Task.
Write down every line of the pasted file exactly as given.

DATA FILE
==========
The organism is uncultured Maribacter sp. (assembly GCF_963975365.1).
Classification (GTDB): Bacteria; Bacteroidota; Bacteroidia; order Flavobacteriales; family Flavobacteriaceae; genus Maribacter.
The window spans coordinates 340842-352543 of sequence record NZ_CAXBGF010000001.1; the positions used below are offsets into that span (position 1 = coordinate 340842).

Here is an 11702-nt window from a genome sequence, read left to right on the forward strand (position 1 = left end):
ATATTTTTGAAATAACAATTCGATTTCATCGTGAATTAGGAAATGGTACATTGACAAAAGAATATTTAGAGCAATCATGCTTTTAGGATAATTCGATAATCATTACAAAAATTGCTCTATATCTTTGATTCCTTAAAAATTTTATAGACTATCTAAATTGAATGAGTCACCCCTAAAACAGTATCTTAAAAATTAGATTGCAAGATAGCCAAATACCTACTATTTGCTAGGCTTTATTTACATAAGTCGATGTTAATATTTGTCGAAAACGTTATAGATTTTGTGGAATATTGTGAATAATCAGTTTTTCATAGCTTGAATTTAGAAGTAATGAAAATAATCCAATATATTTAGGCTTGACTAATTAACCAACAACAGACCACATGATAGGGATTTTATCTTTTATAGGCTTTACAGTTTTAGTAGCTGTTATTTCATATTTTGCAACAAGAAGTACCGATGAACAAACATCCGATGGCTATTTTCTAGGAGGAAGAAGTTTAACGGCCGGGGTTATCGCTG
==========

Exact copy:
The organism is uncultured Maribacter sp. (assembly GCF_963975365.1).
Classification (GTDB): Bacteria; Bacteroidota; Bacteroidia; order Flavobacteriales; family Flavobacteriaceae; genus Maribacter.
The window spans coordinates 340842-352543 of sequence record NZ_CAXBGF010000001.1; the positions used below are offsets into that span (position 1 = coordinate 340842).

Here is an 11702-nt window from a genome sequence, read left to right on the forward strand (position 1 = left end):
ATATTTTTGAAATAACAATTCGATTTCATCGTGAATTAGGAAATGGTACATTGACAAAAGAATATTTAGAGCAATCATGCTTTTAGGATAATTCGATAATCATTACAAAAATTGCTCTATATCTTTGATTCCTTAAAAATTTTATAGACTATCTAAATTGAATGAGTCACCCCTAAAACAGTATCTTAAAAATTAGATTGCAAGATAGCCAAATACCTACTATTTGCTAGGCTTTATTTACATAAGTCGATGTTAATATTTGTCGAAAACGTTATAGATTTTGTGGAATATTGTGAATAATCAGTTTTTCATAGCTTGAATTTAGAAGTAATGAAAATAATCCAATATATTTAGGCTTGACTAATTAACCAACAACAGACCACATGATAGGGATTTTATCTTTTATAGGCTTTACAGTTTTAGTAGCTGTTATTTCATATTTTGCAACAAGAAGTACCGATGAACAAACATCCGATGGCTATTTTCTAGGAGGAAGAAGTTTAACGGCCGGGGTTATCGCTG